Comptroller and Auditor General of India (CAG) Girish Chandra Murmu on Monday said that Supreme Audit Institutions should develop new techniques and capabilities to audit marine life or the Blue Economy to ensure sustainable development.
In order to fulfil their commitment towards sustainability goals in consonance with SDG 14 - Life below Water --, the governments are reorienting policies and regulatory structures to conserve and sustainably use the oceans, seas and marine resources for sustainable development.
"Supreme Audit Institutions (SAIs) must align themselves with national priorities and efforts, through their audit by tracking progress, monitoring implementation and identifying opportunities for improvement," Murmu said, while inaugurating the three-day meeting of the Supreme Audit Institutions-20 (SAI20) Engagement Group, set up under India's G20 Presidency.
The conference is being attended by delegates from SAI20-member Supreme Audit Institutions (SAIs) of G20 countries, Guest SAIs, Invited SAIs, International Organizations and Engagement Groups.
As the Blue Economy gains primacy, so will its audit, Murmu said, adding "to keep ahead of the curve, the SAI20 community must prioritise collaborations in arriving at new techniques, skills, capabilities and methods."
He further said the experience and knowledge sharing that is evident in the Compendium on Blue Economy prepared by SAl India showcases 16 case studies that "will stand us in good stead as we undertake audits of the blue economy."
The CAG also announced the establishment of a Center for Excellence in the Blue Economy at SAI India's International Centre for Environment Audit and Sustainable Development, a recognised Global Training Facility for INTOSAI, Jaipur.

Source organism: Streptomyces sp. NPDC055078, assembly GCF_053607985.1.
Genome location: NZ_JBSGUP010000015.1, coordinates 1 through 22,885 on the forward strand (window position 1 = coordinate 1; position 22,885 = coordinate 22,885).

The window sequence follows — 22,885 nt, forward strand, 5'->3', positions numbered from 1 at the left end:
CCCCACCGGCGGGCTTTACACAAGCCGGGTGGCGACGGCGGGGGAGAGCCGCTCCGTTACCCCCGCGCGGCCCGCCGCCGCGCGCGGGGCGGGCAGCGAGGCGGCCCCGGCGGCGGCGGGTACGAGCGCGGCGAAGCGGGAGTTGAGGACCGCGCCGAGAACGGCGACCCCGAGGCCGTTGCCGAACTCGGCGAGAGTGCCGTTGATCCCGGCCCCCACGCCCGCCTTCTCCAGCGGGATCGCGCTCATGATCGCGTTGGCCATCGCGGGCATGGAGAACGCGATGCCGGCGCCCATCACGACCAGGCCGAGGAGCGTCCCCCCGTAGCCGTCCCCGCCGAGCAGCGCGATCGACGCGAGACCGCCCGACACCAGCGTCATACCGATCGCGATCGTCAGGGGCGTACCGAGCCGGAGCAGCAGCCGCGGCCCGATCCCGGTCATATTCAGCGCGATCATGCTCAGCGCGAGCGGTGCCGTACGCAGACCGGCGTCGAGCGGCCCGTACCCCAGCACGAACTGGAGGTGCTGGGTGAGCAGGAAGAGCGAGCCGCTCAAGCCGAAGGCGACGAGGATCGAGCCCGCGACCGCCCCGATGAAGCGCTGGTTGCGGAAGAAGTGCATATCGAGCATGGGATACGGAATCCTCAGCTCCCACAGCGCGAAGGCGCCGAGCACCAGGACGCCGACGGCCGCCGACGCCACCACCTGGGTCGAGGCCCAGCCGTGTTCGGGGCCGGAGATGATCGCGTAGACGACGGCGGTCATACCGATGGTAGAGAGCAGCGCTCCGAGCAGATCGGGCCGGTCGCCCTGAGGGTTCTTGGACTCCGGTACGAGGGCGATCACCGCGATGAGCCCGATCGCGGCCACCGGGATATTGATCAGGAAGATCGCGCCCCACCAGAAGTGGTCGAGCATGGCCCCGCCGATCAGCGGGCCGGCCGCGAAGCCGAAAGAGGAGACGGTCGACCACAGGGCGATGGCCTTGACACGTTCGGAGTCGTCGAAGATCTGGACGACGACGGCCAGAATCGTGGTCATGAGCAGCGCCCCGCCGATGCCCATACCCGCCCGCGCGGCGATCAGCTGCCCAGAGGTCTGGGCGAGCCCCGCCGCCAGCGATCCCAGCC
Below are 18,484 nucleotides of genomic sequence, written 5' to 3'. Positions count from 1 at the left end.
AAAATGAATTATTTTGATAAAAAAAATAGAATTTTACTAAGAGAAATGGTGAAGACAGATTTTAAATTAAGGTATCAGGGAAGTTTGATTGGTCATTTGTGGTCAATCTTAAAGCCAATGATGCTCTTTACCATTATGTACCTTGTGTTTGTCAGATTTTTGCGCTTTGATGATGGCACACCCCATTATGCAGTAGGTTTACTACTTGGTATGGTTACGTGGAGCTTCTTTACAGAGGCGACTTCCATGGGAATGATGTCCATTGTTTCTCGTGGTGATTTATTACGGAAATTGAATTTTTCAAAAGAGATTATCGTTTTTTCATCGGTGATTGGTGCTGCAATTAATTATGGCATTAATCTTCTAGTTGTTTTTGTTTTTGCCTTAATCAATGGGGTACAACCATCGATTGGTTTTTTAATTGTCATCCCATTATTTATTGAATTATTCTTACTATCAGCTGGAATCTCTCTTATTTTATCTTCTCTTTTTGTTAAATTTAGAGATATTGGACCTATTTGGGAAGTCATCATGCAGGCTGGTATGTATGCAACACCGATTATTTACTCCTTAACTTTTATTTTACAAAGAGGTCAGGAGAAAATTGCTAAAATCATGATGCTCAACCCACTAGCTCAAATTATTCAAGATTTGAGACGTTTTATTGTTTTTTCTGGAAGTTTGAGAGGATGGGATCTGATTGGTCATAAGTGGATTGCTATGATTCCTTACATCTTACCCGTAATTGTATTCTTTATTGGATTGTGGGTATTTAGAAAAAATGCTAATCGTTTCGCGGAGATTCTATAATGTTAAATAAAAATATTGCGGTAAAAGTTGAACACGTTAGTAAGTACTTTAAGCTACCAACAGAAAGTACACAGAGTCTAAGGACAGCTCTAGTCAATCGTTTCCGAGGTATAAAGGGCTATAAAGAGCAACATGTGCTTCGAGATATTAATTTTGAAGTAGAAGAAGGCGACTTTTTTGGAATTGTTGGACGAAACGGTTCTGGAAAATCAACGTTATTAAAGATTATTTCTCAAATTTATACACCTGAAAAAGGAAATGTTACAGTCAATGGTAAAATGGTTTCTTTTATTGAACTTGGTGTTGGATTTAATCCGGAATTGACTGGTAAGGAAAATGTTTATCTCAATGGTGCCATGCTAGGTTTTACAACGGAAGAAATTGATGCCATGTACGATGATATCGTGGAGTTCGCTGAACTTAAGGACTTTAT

"We set the ball rolling in April 2023 with an international webinar on experience sharing by 7 SAI represented by 32 participants on an audit of blue economy-related issues.
"Our vision is to create a centre of excellence that not only fosters research but also acts as a catalyst for knowledge sharing and capacity building amongst SAIs in this important field," he said.
Murmu said that given the power, possibility and perils of AI, it would be imperative for policy makers to put in place processes to responsibly harness the potential of this technology.
However, with AI making greater inroads into governance, he said, SAIs must inevitably prepare themselves for auditing AI-based governance systems.
Simultaneously, SAIs must look for opportunities to adopt AI into their audit techniques to increase their effectiveness.
Responsible AI, he said, ought to stand on four pillars -- organisational democratisation that empowers and encourages individuals to raise concerns; systems that enable AI to flourish; systems and platforms that are trustworthy and explainable by design; and articulation of responsible AI Mission that is anchored in organisational values and ethical guardrails.